Global CEOs tough it out despite dramatic rise in concern over economy

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Although nearly 95% of CEOs and senior executives from the world’s largest companies are more concerned about the global economy today than they were a year ago, two-thirds still intend to invest abroad at the same levels as last year.

These are among the findings of a new survey conducted by A.T. Kearney’s in the aftermath of the September 11 terrorist attacks.

About 16% of executives intend to increase investments abroad and 20% will decrease investments. Three-quarters of respondents said that first-time outward investment would likely be destined for developing countries, with one-fourth bound for developed investment destinations – no change from the last study in January.

European senior executives are more pessimistic than their counterparts in the Americas. About a third are unanimously downbeat about global economic prospects, and plan to reduce investments abroad. Senior executives from the Americas say they are more likely to maintain last year’s levels of outward investment.

Three-fourths of global senior executives view a delayed U.S. economic recovery as a primary factor that could influence the implementation of their investment plans this year.

“Despite the growing bearish global economic consensus, the world’s largest foreign investors are keeping a ‘steady-as-you-go’ hand on their investment plans, with the course of the U.S. economy likely to exert the biggest influence over future FDI decisions,” said Paul A. Laudicina, managing director of the A. T. Kearney Global Business Policy Council*, which conducts the annual FDI Confidence Index study.

The negative view of global economic prospects is dramatic compared to the response to the same question in the January survey. More than 90% of CEOs are negative about global economic conditions, compared to a year ago when only 35% felt negative and 24% felt positive.

Geopolitical factors have risen in importance compared to previous results, in which economic variables were the key drivers of capital allocation choices.

“For foreign investors, global political stability in the post-Cold War era had become almost axiomatic; today decision-makers have put geopolitics back into their investment risk calculus,” said Laudicina.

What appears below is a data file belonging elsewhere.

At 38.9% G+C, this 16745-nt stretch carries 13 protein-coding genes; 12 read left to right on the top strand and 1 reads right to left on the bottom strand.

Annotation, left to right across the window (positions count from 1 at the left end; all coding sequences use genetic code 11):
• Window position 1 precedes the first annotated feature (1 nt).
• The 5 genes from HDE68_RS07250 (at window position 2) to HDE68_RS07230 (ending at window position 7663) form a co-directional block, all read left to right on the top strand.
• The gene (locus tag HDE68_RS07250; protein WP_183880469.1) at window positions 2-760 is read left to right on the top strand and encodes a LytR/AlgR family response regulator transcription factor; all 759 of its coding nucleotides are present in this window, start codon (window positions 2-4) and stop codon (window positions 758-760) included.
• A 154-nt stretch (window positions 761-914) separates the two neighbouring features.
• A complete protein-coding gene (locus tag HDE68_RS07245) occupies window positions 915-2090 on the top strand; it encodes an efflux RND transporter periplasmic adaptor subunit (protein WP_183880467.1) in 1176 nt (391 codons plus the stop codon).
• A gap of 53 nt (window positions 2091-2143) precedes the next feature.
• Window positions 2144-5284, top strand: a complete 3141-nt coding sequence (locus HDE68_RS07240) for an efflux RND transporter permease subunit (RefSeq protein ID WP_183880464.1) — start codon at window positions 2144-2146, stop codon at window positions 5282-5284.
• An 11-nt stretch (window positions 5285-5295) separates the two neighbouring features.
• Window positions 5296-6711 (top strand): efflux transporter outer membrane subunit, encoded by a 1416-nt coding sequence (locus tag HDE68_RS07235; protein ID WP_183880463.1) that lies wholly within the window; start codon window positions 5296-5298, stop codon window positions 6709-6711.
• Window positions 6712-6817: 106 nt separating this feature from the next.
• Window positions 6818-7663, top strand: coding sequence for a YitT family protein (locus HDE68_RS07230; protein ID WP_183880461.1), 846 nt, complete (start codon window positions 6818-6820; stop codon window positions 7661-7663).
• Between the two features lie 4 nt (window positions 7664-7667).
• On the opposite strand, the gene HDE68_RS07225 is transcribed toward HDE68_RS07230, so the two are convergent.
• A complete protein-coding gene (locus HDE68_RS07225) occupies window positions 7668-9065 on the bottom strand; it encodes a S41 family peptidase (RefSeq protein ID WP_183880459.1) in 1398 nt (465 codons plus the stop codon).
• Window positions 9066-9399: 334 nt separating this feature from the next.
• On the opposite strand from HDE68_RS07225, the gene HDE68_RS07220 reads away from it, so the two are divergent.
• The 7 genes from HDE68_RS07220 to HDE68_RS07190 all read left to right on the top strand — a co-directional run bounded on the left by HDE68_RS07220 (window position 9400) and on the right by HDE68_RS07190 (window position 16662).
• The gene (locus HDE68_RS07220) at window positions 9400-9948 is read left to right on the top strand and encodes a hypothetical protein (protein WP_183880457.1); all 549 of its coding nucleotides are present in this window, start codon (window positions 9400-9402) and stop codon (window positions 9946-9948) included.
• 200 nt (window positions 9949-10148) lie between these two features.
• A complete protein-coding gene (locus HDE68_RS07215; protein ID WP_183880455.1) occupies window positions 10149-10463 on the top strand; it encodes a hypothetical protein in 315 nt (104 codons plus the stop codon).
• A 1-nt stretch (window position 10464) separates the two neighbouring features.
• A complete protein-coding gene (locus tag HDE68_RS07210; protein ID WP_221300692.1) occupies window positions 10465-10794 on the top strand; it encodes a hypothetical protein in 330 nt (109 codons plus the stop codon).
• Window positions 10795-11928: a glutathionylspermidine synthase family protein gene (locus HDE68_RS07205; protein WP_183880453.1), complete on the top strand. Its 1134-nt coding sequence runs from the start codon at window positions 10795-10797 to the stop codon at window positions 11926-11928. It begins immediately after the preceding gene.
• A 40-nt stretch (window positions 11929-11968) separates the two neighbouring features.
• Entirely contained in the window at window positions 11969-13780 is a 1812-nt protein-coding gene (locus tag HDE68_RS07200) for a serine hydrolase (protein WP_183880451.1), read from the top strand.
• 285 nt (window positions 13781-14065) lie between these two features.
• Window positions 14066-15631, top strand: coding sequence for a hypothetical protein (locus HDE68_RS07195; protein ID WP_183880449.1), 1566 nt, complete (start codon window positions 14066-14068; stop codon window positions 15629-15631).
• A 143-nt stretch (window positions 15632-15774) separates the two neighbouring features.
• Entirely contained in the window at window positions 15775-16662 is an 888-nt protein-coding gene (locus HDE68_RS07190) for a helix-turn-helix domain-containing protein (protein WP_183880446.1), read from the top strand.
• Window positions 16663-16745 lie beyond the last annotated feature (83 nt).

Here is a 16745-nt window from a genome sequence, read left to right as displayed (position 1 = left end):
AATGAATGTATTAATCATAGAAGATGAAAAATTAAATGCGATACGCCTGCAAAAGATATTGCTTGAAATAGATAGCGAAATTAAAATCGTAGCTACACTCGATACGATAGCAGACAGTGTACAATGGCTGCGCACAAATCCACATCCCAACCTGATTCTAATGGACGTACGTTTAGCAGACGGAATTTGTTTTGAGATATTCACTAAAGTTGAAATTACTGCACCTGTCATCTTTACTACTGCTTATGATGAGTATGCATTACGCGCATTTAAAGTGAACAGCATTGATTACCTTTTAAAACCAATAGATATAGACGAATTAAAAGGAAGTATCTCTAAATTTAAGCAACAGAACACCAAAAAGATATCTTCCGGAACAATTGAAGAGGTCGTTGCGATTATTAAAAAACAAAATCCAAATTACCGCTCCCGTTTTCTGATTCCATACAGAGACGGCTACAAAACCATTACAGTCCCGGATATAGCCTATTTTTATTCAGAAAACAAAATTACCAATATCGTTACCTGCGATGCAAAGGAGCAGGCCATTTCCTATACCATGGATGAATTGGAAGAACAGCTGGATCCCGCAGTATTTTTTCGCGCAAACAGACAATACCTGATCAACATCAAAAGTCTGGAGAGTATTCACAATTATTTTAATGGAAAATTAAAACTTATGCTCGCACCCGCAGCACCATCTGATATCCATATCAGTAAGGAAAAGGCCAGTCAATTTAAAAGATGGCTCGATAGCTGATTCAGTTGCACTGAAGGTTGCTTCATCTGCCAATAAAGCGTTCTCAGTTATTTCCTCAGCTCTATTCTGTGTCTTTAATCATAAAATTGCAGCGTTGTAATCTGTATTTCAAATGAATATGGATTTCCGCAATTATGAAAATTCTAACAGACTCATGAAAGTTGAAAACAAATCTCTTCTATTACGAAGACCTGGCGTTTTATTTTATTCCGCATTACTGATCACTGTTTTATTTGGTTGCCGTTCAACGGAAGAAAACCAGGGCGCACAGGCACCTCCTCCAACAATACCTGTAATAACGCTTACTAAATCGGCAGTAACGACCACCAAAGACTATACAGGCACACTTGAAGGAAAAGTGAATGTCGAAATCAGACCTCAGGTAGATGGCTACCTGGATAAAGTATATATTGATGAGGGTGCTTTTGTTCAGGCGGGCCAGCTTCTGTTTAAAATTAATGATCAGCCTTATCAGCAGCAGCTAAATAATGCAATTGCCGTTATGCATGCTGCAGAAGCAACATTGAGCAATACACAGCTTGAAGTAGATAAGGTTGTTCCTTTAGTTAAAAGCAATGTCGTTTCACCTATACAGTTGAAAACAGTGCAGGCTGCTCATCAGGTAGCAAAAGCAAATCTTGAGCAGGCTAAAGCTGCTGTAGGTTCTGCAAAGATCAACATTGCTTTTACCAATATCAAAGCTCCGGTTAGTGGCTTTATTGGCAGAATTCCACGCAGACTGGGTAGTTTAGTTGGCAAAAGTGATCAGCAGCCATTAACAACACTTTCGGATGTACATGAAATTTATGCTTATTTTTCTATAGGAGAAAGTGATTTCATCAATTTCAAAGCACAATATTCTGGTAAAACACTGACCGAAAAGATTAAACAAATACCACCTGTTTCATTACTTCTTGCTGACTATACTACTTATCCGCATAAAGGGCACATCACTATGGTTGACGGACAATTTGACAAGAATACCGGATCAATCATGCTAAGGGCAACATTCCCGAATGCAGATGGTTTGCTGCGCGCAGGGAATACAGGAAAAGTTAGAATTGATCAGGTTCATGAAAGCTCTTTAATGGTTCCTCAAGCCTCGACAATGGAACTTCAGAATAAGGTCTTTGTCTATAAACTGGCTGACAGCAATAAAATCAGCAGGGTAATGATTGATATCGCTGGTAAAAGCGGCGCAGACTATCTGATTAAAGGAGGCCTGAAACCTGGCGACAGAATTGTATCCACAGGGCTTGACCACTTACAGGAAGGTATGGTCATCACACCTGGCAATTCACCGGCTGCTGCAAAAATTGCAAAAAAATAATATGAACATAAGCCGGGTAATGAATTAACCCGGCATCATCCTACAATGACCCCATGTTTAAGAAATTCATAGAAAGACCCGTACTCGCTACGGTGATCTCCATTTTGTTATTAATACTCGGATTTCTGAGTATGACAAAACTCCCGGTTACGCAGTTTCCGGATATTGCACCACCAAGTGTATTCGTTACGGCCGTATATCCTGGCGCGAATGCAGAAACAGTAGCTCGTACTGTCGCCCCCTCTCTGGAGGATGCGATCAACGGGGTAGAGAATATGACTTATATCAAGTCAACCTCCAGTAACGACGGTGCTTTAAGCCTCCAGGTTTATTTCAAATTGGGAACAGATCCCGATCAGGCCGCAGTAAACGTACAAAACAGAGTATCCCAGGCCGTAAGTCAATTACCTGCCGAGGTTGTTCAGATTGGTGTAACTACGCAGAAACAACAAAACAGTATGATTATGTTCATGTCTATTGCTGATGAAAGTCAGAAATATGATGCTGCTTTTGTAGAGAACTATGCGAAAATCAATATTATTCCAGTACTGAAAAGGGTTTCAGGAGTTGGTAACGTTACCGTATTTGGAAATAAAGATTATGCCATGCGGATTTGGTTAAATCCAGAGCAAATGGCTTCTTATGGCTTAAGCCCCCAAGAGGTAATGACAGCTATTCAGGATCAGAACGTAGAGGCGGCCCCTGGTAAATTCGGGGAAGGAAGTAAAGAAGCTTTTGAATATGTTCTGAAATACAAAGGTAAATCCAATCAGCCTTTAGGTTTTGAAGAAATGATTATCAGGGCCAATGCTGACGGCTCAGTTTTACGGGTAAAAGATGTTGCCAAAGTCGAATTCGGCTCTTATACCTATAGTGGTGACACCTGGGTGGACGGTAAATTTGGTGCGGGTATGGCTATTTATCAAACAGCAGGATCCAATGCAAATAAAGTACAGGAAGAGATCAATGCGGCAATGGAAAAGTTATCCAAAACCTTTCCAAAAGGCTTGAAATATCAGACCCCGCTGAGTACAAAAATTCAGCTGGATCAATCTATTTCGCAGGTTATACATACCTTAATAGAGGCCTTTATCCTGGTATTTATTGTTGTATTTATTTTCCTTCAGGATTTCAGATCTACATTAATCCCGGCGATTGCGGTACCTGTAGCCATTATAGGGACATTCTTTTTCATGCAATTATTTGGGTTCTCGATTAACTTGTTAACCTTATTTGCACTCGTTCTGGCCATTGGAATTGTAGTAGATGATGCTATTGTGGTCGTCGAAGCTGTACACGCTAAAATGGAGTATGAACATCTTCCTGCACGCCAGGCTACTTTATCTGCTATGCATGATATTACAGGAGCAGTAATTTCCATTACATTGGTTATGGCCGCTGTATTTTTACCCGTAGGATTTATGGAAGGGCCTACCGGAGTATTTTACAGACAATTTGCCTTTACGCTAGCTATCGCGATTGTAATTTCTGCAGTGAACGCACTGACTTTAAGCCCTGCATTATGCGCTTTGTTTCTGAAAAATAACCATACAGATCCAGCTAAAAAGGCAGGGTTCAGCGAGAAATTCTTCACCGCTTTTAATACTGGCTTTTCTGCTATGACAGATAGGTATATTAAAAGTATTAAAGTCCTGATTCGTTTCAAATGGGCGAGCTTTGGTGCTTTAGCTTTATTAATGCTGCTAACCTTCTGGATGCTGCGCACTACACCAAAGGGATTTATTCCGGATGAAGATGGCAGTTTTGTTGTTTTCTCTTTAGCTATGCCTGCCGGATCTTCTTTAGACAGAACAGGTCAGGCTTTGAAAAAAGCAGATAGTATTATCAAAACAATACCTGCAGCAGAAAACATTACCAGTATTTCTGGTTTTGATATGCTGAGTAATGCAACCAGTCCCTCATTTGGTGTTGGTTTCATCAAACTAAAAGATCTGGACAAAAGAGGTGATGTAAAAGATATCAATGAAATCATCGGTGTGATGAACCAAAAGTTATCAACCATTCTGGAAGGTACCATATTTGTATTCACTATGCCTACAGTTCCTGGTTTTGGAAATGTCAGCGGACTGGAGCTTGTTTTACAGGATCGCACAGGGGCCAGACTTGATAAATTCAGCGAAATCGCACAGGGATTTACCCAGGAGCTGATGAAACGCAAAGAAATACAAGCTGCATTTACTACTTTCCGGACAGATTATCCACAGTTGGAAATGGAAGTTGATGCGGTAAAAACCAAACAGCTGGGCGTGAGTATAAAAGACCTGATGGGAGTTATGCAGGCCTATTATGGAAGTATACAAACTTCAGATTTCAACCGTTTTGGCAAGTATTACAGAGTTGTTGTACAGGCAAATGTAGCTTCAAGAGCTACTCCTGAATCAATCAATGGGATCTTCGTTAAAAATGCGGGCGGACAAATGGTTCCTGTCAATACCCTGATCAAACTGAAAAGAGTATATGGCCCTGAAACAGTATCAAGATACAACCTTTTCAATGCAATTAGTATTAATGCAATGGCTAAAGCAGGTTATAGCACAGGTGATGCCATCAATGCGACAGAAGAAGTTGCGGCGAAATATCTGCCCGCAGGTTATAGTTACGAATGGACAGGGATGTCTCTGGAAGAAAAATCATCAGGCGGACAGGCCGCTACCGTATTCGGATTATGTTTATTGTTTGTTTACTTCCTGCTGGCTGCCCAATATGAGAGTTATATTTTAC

“Global political instability increases the risk of continued economic downturn, which negatively impacts confidence for making foreign direct investments,” noted the chief financial officer of one of the world’s leading metals and mining firms, a comment representative of the answers given to a question about changes in relative risk assessment for FDI decisions after September 11.

Nonetheless, economic fundamentals remain the top priority for executives when making investment decisions. Most CEOs view U.S. and European economic health as among their greatest concerns driving investment decisions. Executives expect U.S.-led military action to have a greater impact on FDI decisions than energy price volatility, Japan’s economic recovery, future trade rounds or the launch of the euro.

The United States suffered the largest negative shift in investor sentiment since the FDI Confidence Index began tracking this indicator in 1998. Nearly one-third of investors hold a more negative outlook of the United States as an investment destination compared with one year ago. Only one in 10 investors have a more positive outlook on the U.S. Over the past four years, investor sentiment toward the U.S. had grown increasingly positive.

China is the only major economy to experience a positive shift in investor sentiment, with close to 15% of executives reporting improved perceptions. This finding comes as no surprise as China is expected to maintain high levels of growth next year as it integrates further with the world economy and formally enters the World Trade Organization.

* The Global Business Policy Council is a strategic service of A.T. Kearney that helps chief executives monitor and capitalize on geopolitical, economic, regulatory, technological and social change worldwide. Council membership is limited to a select group of corporate leaders and their companies. The council's core program includes periodic meetings in strategically important parts of the world, timely analytical products, regular member briefings, regional events and other services.

About A.T. Kearney
With more than 60 offices in 36 countries, A.T. Kearney provides strategic, operational, organizational and technology consulting and executive search services to the world's leading companies. The company is the management consulting subsidiary of EDS.

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